Practical tips to deal with self isolation for young people, by young people

Stay connected

Stay connected with friends and family. Facetime, Skype, WhatsApp or messenger pigeon - we know you know the deal.
  • Live chat with friends while watching your fave show or movie together.
  • Write something nice to a neighbour or local business owner. It'll make you both feel good.

Stimulate your brain

  • Now is the perfect time to experiment with new hobbies like cooking, crafts, playing an instrument, gardening. We suggest reading books, listening to podcasts or even colouring.
  • Check your local library's website for free access to a variety of eBooks and eAudiobooks.

Embrace alternatives

  • You can still do some of the things you love… just virtually. For example some musicians are live-streaming concerts (or even giving guitar lessons), you can virtually visit zoos or museums around the world and you can even go camping in your backyard if you have one.
  • Animal House live cams are addictive.

Be active

  • Keeping active helps get those endorphins pumping! Try exercise videos, stretching, backyard sports, dancing in your room, spring cleaning or simply remind yourself to regularly get up from your desk or couch.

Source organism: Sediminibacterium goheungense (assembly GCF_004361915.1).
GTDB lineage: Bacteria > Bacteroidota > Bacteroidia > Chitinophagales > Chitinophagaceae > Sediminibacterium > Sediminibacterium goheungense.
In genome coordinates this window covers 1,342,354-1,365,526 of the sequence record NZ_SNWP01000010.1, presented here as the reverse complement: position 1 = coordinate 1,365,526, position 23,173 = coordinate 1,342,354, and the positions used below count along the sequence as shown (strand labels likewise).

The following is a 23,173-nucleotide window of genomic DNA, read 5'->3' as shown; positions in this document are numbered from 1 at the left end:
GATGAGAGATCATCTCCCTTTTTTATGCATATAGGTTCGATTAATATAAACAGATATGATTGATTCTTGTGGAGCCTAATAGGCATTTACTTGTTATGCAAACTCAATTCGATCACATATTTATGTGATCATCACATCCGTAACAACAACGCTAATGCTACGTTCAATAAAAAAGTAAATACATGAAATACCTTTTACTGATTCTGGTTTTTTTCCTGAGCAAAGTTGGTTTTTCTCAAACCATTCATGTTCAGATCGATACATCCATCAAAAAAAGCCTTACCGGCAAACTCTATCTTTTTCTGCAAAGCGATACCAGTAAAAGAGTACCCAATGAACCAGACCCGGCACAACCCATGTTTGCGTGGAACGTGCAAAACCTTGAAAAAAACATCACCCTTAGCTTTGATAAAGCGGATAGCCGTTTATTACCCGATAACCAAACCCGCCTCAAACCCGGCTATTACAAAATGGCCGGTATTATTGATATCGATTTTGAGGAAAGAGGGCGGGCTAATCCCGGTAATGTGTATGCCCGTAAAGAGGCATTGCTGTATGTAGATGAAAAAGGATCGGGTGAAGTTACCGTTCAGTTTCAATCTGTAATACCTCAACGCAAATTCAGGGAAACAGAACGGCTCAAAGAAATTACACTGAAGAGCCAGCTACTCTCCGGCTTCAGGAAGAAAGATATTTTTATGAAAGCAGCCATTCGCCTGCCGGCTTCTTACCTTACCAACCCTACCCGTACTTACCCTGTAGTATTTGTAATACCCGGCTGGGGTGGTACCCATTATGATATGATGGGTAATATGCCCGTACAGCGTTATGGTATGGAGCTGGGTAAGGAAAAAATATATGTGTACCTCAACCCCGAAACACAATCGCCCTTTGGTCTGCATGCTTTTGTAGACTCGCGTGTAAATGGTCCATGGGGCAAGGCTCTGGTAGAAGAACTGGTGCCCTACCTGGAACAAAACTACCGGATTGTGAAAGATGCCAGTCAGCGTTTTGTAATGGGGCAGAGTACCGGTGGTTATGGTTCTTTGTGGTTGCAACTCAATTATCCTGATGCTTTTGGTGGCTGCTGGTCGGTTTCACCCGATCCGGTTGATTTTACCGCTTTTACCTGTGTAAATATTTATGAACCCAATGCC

• Check out the Make Healthy Normal website for some simple workouts.

Maintain routine

  • A good routine can stop you from feeling a little lost. We recommend a basic routine to get you through the day and help keep you productive.
  • After a good night's sleep, kick your day off by setting some daily goals or tasks over a healthy breakfast.

Get cooking

  • Eating well is a great mood booster! Try out those culinary skills and aim to get as many colours on your plate as you can. Don't forget to make water your drink of choice.
  • A great place to find healthy and delicious recipes is the Make Healthy Normal website.

Be open

  • It's totally normal for you or those around you to feel anxious amid times like this. Tell people how you're feeling. Experts can assist if you or someone you know are struggling to cope.
  • Headspace, Lifeline and Kids Helpline are all available to provide online or phone support. Year 11 or 12 students can contact NESA for concerns about their HSC.

Things to avoid

  • Don't use alcohol or smoking to cope with stress. These have a negative impact on your physical and mental wellbeing. Also try avoid being on your device all day.
  • Too much info can make you anxious, especially if it isn’t true. Stick to reliable sources such as NSW Health, the Australian Government Coronavirus app or WhatsApp service.

Document information

Developed by

NSLHD Youth Health Promotion.


Developed by young people for young people, Youth Health Consultants employed by NSLHD Health Promotion.

Endorsed by

Dr Nigel Lyons, Deputy Secretary, Health System Strategy and Planning, NSW Ministry of Health.

Review by

  • Acute Paediatrics and Youth​ community of practice
  • Prof Rachel Skinner, Senior Clinical Advisor Youth Health and Wellbeing.

For use by

Public, young people, LHDs/SHNs.

Current as at: Wednesday 20 May 2020
Contact page owner: Health Protection NSW